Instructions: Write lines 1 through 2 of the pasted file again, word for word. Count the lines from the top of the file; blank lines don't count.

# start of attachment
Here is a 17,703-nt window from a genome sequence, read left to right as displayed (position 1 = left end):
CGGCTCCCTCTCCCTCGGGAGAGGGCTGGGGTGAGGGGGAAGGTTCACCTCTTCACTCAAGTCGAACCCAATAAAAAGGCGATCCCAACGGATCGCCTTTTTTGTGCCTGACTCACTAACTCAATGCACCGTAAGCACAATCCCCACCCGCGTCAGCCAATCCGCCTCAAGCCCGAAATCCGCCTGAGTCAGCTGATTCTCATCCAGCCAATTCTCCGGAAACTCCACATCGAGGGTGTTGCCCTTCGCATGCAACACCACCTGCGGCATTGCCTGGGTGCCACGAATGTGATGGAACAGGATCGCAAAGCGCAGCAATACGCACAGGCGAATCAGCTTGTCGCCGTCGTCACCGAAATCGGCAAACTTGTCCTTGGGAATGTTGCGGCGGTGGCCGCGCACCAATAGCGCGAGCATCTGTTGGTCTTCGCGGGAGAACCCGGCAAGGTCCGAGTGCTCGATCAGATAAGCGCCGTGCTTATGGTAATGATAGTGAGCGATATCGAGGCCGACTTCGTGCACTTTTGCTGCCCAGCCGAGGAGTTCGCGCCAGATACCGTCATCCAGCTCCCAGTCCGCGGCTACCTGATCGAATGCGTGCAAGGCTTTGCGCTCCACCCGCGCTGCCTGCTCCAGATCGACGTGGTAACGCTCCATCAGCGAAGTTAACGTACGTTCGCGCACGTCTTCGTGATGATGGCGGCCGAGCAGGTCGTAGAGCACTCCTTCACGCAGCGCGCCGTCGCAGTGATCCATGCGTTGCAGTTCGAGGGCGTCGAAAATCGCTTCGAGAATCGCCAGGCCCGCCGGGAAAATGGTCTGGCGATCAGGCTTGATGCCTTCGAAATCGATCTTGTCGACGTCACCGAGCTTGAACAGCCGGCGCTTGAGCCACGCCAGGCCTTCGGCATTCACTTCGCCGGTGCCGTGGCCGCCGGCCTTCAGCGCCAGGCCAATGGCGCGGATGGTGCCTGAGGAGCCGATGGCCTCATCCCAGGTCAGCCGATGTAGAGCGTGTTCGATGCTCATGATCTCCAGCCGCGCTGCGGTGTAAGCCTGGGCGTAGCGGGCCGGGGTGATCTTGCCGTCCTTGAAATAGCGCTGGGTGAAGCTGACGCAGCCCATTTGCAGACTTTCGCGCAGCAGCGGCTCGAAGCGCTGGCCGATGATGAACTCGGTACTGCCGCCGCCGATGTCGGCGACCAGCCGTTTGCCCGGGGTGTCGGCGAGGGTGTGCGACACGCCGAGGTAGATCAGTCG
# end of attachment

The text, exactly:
Here is a 17,703-nt window from a genome sequence, read left to right as displayed (position 1 = left end):
CGGCTCCCTCTCCCTCGGGAGAGGGCTGGGGTGAGGGGGAAGGTTCACCTCTTCACTCAAGTCGAACCCAATAAAAAGGCGATCCCAACGGATCGCCTTTTTTGTGCCTGACTCACTAACTCAATGCACCGTAAGCACAATCCCCACCCGCGTCAGCCAATCCGCCTCAAGCCCGAAATCCGCCTGAGTCAGCTGATTCTCATCCAGCCAATTCTCCGGAAACTCCACATCGAGGGTGTTGCCCTTCGCATGCAACACCACCTGCGGCATTGCCTGGGTGCCACGAATGTGATGGAACAGGATCGCAAAGCGCAGCAATACGCACAGGCGAATCAGCTTGTCGCCGTCGTCACCGAAATCGGCAAACTTGTCCTTGGGAATGTTGCGGCGGTGGCCGCGCACCAATAGCGCGAGCATCTGTTGGTCTTCGCGGGAGAACCCGGCAAGGTCCGAGTGCTCGATCAGATAAGCGCCGTGCTTATGGTAATGATAGTGAGCGATATCGAGGCCGACTTCGTGCACTTTTGCTGCCCAGCCGAGGAGTTCGCGCCAGATACCGTCATCCAGCTCCCAGTCCGCGGCTACCTGATCGAATGCGTGCAAGGCTTTGCGCTCCACCCGCGCTGCCTGCTCCAGATCGACGTGGTAACGCTCCATCAGCGAAGTTAACGTACGTTCGCGCACGTCTTCGTGATGATGGCGGCCGAGCAGGTCGTAGAGCACTCCTTCACGCAGCGCGCCGTCGCAGTGATCCATGCGTTGCAGTTCGAGGGCGTCGAAAATCGCTTCGAGAATCGCCAGGCCCGCCGGGAAAATGGTCTGGCGATCAGGCTTGATGCCTTCGAAATCGATCTTGTCGACGTCACCGAGCTTGAACAGCCGGCGCTTGAGCCACGCCAGGCCTTCGGCATTCACTTCGCCGGTGCCGTGGCCGCCGGCCTTCAGCGCCAGGCCAATGGCGCGGATGGTGCCTGAGGAGCCGATGGCCTCATCCCAGGTCAGCCGATGTAGAGCGTGTTCGATGCTCATGATCTCCAGCCGCGCTGCGGTGTAAGCCTGGGCGTAGCGGGCCGGGGTGATCTTGCCGTCCTTGAAATAGCGCTGGGTGAAGCTGACGCAGCCCATTTGCAGACTTTCGCGCAGCAGCGGCTCGAAGCGCTGGCCGATGATGAACTCGGTACTGCCGCCGCCGATGTCGGCGACCAGCCGTTTGCCCGGGGTGTCGGCGAGGGTGTGCGACACGCCGAGGTAGATCAGTCG